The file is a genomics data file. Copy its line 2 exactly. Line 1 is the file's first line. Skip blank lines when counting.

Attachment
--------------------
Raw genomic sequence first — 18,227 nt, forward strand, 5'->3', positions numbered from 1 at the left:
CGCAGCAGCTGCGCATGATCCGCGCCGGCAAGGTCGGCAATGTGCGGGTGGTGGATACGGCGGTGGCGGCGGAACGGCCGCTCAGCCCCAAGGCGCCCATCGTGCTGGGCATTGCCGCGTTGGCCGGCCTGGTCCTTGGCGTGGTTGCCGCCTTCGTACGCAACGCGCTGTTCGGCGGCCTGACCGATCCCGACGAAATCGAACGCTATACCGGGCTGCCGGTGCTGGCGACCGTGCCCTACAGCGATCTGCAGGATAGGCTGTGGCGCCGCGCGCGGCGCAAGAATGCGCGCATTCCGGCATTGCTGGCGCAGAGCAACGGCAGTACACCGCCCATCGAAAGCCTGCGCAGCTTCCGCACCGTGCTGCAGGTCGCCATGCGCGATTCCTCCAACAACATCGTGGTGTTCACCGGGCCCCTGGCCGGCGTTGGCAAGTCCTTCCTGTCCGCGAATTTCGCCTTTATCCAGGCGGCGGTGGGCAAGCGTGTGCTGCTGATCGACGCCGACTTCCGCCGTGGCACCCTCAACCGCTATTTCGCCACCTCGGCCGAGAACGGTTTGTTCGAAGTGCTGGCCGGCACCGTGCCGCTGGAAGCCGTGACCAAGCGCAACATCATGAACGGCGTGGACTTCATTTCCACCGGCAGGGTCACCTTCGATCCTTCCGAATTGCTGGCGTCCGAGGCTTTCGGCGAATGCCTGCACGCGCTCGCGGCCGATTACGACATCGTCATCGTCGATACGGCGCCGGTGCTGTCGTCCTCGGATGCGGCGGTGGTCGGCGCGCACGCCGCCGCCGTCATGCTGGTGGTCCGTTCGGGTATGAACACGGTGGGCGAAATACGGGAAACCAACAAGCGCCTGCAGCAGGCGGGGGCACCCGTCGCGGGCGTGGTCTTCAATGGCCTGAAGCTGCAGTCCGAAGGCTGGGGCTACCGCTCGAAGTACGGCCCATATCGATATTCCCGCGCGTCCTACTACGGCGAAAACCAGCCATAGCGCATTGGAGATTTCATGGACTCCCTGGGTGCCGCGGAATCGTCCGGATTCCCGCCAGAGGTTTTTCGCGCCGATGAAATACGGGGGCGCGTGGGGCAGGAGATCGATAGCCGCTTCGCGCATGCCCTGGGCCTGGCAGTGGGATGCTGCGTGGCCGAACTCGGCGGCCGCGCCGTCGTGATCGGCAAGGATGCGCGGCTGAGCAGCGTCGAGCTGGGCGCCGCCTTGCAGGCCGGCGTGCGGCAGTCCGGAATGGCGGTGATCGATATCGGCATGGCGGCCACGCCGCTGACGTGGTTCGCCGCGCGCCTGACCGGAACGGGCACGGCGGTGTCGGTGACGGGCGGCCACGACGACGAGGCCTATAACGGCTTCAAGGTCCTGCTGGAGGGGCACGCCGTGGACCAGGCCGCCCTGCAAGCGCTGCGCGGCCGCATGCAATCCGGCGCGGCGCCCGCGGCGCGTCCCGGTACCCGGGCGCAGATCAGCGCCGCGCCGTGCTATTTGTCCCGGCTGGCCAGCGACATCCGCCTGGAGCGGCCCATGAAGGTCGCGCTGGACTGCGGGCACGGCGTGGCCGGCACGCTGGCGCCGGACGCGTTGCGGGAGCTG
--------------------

CGCAGCAGCTGCGCATGATCCGCGCCGGCAAGGTCGGCAATGTGCGGGTGGTGGATACGGCGGTGGCGGCGGAACGGCCGCTCAGCCCCAAGGCGCCCATCGTGCTGGGCATTGCCGCGTTGGCCGGCCTGGTCCTTGGCGTGGTTGCCGCCTTCGTACGCAACGCGCTGTTCGGCGGCCTGACCGATCCCGACGAAATCGAACGCTATACCGGGCTGCCGGTGCTGGCGACCGTGCCCTACAGCGATCTGCAGGATAGGCTGTGGCGCCGCGCGCGGCGCAAGAATGCGCGCATTCCGGCATTGCTGGCGCAGAGCAACGGCAGTACACCGCCCATCGAAAGCCTGCGCAGCTTCCGCACCGTGCTGCAGGTCGCCATGCGCGATTCCTCCAACAACATCGTGGTGTTCACCGGGCCCCTGGCCGGCGTTGGCAAGTCCTTCCTGTCCGCGAATTTCGCCTTTATCCAGGCGGCGGTGGGCAAGCGTGTGCTGCTGATCGACGCCGACTTCCGCCGTGGCACCCTCAACCGCTATTTCGCCACCTCGGCCGAGAACGGTTTGTTCGAAGTGCTGGCCGGCACCGTGCCGCTGGAAGCCGTGACCAAGCGCAACATCATGAACGGCGTGGACTTCATTTCCACCGGCAGGGTCACCTTCGATCCTTCCGAATTGCTGGCGTCCGAGGCTTTCGGCGAATGCCTGCACGCGCTCGCGGCCGATTACGACATCGTCATCGTCGATACGGCGCCGGTGCTGTCGTCCTCGGATGCGGCGGTGGTCGGCGCGCACGCCGCCGCCGTCATGCTGGTGGTCCGTTCGGGTATGAACACGGTGGGCGAAATACGGGAAACCAACAAGCGCCTGCAGCAGGCGGGGGCACCCGTCGCGGGCGTGGTCTTCAATGGCCTGAAGCTGCAGTCCGAAGGCTGGGGCTACCGCTCGAAGTACGGCCCATATCGATATTCCCGCGCGTCCTACTACGGCGAAAACCAGCCATAGCGCATTGGAGATTTCATGGACTCCCTGGGTGCCGCGGAATCGTCCGGATTCCCGCCAGAGGTTTTTCGCGCCGATGAAATACGGGGGCGCGTGGGGCAGGAGATCGATAGCCGCTTCGCGCATGCCCTGGGCCTGGCAGTGGGATGCTGCGTGGCCGAACTCGGCGGCCGCGCCGTCGTGATCGGCAAGGATGCGCGGCTGAGCAGCGTCGAGCTGGGCGCCGCCTTGCAGGCCGGCGTGCGGCAGTCCGGAATGGCGGTGATCGATATCGGCATGGCGGCCACGCCGCTGACGTGGTTCGCCGCGCGCCTGACCGGAACGGGCACGGCGGTGTCGGTGACGGGCGGCCACGACGACGAGGCCTATAACGGCTTCAAGGTCCTGCTGGAGGGGCACGCCGTGGACCAGGCCGCCCTGCAAGCGCTGCGCGGCCGCATGCAATCCGGCGCGGCGCCCGCGGCGCGTCCCGGTACCCGGGCGCAGATCAGCGCCGCGCCGTGCTATTTGTCCCGGCTGGCCAGCGACATCCGCCTGGAGCGGCCCATGAAGGTCGCGCTGGACTGCGGGCACGGCGTGGCCGGCACGCTGGCGCCGGACGCGTTGCGGGAGCTG